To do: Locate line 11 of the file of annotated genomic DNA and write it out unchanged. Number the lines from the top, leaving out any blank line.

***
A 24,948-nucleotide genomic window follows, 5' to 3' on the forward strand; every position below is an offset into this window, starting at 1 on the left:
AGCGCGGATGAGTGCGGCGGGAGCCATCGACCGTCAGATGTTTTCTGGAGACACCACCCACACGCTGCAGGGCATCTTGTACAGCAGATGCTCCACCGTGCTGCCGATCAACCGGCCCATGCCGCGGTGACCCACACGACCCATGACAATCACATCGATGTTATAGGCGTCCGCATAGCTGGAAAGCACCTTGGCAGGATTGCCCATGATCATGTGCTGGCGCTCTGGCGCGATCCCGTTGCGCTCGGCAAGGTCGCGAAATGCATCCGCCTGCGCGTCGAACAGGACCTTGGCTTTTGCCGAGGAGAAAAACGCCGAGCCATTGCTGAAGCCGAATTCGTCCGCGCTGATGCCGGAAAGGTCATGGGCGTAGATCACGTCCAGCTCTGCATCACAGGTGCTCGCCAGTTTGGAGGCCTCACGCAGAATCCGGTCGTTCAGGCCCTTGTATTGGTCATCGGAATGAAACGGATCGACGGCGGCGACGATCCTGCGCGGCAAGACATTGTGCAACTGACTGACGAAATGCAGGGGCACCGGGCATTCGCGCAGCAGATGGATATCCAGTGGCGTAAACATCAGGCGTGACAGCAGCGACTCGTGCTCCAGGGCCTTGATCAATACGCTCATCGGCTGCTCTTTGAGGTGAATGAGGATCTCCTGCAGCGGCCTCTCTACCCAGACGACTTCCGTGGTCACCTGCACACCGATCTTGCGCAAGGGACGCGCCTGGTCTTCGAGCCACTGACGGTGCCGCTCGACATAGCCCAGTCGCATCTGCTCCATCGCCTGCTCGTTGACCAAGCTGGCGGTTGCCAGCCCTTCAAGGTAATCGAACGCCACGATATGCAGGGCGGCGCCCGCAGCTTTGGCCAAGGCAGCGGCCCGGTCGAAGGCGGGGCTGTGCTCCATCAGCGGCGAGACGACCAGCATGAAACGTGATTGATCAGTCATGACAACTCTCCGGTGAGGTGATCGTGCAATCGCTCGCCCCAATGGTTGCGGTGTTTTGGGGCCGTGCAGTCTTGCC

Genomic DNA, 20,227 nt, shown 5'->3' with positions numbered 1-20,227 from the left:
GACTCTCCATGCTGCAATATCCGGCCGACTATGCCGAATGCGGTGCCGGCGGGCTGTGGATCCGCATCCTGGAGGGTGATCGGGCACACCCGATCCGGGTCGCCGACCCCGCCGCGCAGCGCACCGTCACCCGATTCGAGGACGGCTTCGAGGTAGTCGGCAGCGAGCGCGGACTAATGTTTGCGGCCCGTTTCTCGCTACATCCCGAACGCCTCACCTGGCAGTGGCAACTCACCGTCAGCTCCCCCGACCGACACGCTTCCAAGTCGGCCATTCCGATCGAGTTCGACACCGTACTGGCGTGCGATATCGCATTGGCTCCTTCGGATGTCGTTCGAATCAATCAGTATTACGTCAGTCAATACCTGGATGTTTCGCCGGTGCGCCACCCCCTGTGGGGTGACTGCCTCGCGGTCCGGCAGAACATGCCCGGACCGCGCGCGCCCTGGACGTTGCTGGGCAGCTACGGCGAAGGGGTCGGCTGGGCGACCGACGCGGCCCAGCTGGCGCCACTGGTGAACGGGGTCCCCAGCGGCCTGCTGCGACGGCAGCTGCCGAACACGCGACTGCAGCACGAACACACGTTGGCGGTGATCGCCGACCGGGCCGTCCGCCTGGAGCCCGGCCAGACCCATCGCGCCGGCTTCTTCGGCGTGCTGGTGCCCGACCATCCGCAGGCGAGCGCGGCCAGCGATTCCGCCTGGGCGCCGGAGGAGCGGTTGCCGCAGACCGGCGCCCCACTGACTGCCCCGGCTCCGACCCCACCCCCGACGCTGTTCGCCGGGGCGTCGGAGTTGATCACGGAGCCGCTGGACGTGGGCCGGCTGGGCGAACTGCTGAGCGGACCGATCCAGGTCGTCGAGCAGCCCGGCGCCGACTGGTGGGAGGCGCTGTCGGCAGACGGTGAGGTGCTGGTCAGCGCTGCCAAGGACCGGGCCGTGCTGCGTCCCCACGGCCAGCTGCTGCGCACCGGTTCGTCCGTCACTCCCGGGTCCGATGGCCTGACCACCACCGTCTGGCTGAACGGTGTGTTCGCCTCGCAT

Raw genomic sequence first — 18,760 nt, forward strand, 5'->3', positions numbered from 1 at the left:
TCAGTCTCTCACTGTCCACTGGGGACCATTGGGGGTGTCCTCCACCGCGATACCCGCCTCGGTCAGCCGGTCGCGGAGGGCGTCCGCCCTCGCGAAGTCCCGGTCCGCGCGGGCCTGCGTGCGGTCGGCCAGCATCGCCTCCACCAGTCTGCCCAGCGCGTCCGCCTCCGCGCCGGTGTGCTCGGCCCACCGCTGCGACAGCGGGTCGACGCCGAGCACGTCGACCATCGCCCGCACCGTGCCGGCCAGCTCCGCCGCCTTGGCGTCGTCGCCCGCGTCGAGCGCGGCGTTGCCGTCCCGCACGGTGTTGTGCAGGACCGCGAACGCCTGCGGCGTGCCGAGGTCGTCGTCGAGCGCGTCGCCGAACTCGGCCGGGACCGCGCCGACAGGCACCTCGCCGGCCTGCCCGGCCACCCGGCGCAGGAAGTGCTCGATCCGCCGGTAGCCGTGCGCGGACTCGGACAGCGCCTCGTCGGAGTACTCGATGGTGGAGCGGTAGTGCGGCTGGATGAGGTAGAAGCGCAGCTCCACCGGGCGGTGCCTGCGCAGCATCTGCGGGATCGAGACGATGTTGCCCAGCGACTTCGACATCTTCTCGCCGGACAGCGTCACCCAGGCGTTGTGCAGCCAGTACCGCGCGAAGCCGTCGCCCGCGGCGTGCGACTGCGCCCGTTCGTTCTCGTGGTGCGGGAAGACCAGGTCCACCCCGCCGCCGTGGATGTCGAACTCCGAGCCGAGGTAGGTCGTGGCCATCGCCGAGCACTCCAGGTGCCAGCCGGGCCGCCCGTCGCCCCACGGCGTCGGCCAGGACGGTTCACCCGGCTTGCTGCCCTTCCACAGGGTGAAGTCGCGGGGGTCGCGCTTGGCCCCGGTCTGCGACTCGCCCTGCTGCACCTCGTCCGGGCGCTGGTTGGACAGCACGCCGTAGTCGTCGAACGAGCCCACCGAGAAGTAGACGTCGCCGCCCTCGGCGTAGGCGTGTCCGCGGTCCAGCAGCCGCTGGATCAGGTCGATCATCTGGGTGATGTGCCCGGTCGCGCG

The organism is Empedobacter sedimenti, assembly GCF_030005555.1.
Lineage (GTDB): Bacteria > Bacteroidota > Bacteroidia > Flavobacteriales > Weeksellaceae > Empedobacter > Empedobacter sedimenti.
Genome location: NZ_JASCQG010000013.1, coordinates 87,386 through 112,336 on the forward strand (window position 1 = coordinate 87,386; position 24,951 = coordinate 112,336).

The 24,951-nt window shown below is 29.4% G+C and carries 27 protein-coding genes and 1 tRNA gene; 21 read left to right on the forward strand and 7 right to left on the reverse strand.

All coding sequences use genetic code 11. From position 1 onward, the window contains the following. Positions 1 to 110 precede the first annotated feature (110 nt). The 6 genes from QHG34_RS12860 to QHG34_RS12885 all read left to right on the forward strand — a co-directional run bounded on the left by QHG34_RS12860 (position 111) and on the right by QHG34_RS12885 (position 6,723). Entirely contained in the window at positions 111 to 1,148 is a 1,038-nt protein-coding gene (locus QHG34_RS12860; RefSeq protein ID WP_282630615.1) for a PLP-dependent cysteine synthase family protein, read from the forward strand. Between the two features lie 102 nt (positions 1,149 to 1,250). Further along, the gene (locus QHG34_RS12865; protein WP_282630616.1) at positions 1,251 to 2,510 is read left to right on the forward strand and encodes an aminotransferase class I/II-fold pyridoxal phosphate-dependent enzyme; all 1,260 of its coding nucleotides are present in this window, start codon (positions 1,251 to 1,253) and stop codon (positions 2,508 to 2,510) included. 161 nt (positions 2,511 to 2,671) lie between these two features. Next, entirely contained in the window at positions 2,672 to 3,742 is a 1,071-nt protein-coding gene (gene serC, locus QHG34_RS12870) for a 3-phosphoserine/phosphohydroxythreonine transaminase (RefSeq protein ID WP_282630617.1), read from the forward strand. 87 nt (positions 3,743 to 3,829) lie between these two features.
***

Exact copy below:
All coding sequences use genetic code 11. From position 1 onward, the window contains the following. Positions 1 to 110 precede the first annotated feature (110 nt). The 6 genes from QHG34_RS12860 to QHG34_RS12885 all read left to right on the forward strand — a co-directional run bounded on the left by QHG34_RS12860 (position 111) and on the right by QHG34_RS12885 (position 6,723). Entirely contained in the window at positions 111 to 1,148 is a 1,038-nt protein-coding gene (locus QHG34_RS12860; RefSeq protein ID WP_282630615.1) for a PLP-dependent cysteine synthase family protein, read from the forward strand. Between the two features lie 102 nt (positions 1,149 to 1,250). Further along, the gene (locus QHG34_RS12865; protein WP_282630616.1) at positions 1,251 to 2,510 is read left to right on the forward strand and encodes an aminotransferase class I/II-fold pyridoxal phosphate-dependent enzyme; all 1,260 of its coding nucleotides are present in this window, start codon (positions 1,251 to 1,253) and stop codon (positions 2,508 to 2,510) included. 161 nt (positions 2,511 to 2,671) lie between these two features. Next, entirely contained in the window at positions 2,672 to 3,742 is a 1,071-nt protein-coding gene (gene serC, locus QHG34_RS12870) for a 3-phosphoserine/phosphohydroxythreonine transaminase (RefSeq protein ID WP_282630617.1), read from the forward strand. 87 nt (positions 3,743 to 3,829) lie between these two features.